Frank Oz was the voice of the wise and beloved Yoda and, more than 30 years after the character’s debut, not a month goes by without a fan approaching Oz with a simple request — but the answer is always the same: Do the impression he won’t.
The 68-year-old Hollywood Renaissance man — Muppet puppeteer, movie director and the voice behind the pint-sized Jedi master — holds his characters too sacred for such tripe.
“You wouldn’t parade your kids around like that, would you?” he said. “They’re part of me. I won’t use them as a party favor to impress people.”
Oz, who lives in Manhattan, will return to Los Angeles on Thursday to accept a lifetime achievement honor at the 38th annual Saturn Awards, which are presented by the Academy of Science Fiction, Fantasy and Horror Films.
He’ll don a crisp black suit, walk down a red carpet with his wife, Victoria, visit his three sons (who live in and near Hollywood) and stay at the Four Seasons — the same L.A. hotel he has booked for decades, his “second home.” Still, this trip west is a little uncomfortable for Oz. He is honored, delighted even, to be recognized for a body of work spanning five decades. But, he explains: “When I first found out, I said, ‘I’m too young for this.’ It’s strange to accept an award for a ‘lifetime’ of work. I’m too young to have had a lifetime. I feel like I have so much more to do.”
Oz launched his career as a teenager, working at a puppetry theater in Oakland after his parents, Frances and Isadore Oznowicz, relocated from England. At 17, he met his great mentor, Jim Henson, who hired him two years later. The rest is Muppet history.
“I learned a huge, huge amount from Jim,” Oz said, recalling his years on the sets of “Sesame Street” and “The Muppet Show.”
“I learned how to film from him, how to direct. We were like brothers working with each other.”After nearly 10 years, Oz started “owning” principal characters, crafting distinct personalities for America’s most beloved fuzzy figures. Miss Piggy, Bert (of “Bert and Ernie” fame), Animal and the Cookie Monster top his all-star roster.
“I can’t tell you where I got Miss Piggy,” he said. “She’s so incredibly layered. It’s an organic process, I think. Experiences from my own life filtered into my comedic vision. Animal came from mud in my soul.”
Henson, who died in 1990, was always supportive, Oz said. “My fondest memories are the hundreds and hundreds of Bert and Ernie [scenes] with Jim. Years of joy.”
When Oz took on the role of Yoda in “The Empire Strikes Back,” Henson offered advice. He shared puppet technology with George Lucas and weighed in on the sage creature’s inverted diction.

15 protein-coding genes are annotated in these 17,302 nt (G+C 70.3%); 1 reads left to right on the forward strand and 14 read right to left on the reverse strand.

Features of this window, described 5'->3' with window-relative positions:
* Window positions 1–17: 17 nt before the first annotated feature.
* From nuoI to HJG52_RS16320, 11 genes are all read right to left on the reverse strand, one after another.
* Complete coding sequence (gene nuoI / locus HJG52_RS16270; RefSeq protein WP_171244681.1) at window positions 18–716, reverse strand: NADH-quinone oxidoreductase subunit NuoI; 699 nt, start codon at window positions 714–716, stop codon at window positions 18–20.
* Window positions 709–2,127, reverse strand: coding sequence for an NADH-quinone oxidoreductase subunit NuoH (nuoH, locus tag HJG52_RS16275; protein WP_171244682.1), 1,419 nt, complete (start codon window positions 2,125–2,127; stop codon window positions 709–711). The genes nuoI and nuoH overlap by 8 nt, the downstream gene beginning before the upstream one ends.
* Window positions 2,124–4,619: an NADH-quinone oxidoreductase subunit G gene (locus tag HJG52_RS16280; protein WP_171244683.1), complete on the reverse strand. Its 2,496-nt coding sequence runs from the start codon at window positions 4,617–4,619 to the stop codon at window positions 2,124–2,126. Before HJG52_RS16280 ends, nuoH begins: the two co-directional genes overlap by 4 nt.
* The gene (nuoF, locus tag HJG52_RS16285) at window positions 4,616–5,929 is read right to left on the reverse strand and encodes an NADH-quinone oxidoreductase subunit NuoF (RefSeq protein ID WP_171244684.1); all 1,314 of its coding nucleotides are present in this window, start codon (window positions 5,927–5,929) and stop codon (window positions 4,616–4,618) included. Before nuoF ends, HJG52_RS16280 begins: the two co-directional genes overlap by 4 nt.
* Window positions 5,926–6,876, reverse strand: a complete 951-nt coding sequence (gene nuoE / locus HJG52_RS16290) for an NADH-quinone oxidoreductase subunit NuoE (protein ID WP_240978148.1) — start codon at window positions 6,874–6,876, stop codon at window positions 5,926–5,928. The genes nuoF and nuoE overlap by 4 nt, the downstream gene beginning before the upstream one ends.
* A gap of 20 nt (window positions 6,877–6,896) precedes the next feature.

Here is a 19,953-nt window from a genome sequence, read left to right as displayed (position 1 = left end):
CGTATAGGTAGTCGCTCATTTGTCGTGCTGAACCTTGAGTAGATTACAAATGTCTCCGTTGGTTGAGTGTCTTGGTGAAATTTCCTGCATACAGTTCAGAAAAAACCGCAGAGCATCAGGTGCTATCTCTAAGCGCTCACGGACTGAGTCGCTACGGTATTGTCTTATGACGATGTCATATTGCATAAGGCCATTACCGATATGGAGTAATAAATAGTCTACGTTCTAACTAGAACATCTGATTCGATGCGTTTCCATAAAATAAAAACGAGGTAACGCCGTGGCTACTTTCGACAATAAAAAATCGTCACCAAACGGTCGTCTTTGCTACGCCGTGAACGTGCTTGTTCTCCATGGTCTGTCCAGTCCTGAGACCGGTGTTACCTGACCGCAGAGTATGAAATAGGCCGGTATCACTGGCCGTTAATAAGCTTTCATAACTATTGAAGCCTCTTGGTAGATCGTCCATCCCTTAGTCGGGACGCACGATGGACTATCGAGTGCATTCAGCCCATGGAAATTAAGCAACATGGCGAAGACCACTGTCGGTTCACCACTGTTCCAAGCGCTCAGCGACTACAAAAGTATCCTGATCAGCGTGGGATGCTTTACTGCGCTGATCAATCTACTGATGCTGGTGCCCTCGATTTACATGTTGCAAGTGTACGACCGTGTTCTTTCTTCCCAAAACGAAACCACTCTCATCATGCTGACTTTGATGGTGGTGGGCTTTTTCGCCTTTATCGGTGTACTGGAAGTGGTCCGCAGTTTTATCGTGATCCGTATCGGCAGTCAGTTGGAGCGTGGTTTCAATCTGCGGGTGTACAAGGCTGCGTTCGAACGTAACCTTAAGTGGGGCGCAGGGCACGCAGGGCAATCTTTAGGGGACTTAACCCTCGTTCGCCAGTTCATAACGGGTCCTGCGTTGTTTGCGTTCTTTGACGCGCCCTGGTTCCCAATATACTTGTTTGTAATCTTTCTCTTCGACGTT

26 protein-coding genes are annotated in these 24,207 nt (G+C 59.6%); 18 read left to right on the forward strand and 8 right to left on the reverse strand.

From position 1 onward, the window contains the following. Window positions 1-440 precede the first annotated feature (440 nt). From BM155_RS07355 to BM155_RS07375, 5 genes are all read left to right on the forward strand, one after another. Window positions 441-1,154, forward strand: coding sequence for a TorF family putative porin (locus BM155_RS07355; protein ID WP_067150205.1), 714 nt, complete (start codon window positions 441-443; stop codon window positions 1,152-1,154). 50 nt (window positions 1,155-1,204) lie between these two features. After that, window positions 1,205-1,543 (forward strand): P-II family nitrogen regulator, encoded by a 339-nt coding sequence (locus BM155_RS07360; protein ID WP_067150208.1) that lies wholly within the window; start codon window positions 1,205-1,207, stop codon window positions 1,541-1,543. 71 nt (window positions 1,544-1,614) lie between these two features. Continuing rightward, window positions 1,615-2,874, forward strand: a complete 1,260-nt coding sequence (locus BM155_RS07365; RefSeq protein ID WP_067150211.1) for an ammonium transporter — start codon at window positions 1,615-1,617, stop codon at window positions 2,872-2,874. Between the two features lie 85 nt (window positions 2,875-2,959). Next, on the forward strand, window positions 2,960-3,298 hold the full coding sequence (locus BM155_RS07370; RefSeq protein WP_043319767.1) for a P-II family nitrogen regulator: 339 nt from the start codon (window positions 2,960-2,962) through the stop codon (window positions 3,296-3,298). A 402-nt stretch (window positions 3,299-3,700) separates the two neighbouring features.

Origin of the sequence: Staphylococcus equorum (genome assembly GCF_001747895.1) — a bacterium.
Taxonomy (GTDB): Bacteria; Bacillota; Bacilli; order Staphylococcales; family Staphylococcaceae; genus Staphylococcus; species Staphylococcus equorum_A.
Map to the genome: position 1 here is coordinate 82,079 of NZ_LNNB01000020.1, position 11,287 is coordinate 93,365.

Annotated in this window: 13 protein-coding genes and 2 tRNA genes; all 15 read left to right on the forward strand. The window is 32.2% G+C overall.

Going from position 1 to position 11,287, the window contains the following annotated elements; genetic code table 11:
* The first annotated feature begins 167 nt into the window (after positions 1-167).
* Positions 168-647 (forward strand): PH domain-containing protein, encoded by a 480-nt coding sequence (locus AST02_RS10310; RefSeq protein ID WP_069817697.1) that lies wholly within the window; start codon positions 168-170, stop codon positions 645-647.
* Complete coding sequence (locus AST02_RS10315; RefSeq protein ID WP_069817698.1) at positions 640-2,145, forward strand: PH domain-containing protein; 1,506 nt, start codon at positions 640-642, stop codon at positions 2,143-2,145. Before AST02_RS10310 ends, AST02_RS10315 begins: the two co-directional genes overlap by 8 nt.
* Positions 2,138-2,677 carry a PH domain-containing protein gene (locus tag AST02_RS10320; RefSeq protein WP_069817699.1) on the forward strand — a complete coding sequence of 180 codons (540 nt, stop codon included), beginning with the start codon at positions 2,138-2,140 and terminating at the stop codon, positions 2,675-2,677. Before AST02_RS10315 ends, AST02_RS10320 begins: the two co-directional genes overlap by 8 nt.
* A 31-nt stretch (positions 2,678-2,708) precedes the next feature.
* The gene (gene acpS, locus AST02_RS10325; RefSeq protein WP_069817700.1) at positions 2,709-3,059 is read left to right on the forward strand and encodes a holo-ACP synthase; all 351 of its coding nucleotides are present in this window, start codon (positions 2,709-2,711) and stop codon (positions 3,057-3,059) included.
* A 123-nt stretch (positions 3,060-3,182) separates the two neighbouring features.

The Jedi universe and the creative chemistry bred magic. “With Yoda, it was right away — I picked him up and immediately knew who he was,” Oz said. “I have no idea why.”
Mark Hamill, who played Luke Skywalker, found the perfect costar in Yoda.
“Frank is an absolute genius,” said Hamill, adding that he would received “encouraging telegrams” from Oz on movie sets. “At first, I was intimidated to act with a puppet. I wasn’t sure how it would work. But Frank made me so comfortable. He really brought Yoda to life. It was much more impressive than any computer-generated effect.”
Hamill, eight years Oz’s junior, said he looked up to the puppeteer: “He has a great heart and is, obviously, hysterically funny. I learned a lot from Frank.”
Oz’s own Hollywood journey took him down the filmmaker path. Again, Henson was there at the beginning and at his side.
The pair shared directing credit on “The Dark Crystal,” which arrived at theaters in 1982 as the most ambitious puppetry film in Hollywood history.
Oz was the sole director of 1984’s “The Muppets Take Manhattan” and the directing credits that followed included “Bowfinger,” “HouseSitter,” “Indian in the Cupboard” and “What About Bob?”
The voice work has never gone silent, however, and Oz has even returned to the green serenity of old Yoda with voice contributions to “Star Wars: Episode III — Revenge of the Sith” in 2005 and for Star Tours: The Adventures Continue, the theme-park attraction at Disneyland. Most recently, Oz veered into the digital realm, lending vocals to the bright red, bean-shaped Mr. Fungus in Pixar’s “Monsters University,” the “Monsters, Inc.” sequel scheduled to reach theaters next summer. Oz said he would approach the next voice job with the same spirit that he learned from Henson.
“If there’s no love, you’re doing it wrong,” Oz said. “If you don’t love them, they’re not going to be great.”
— Danielle Paquette
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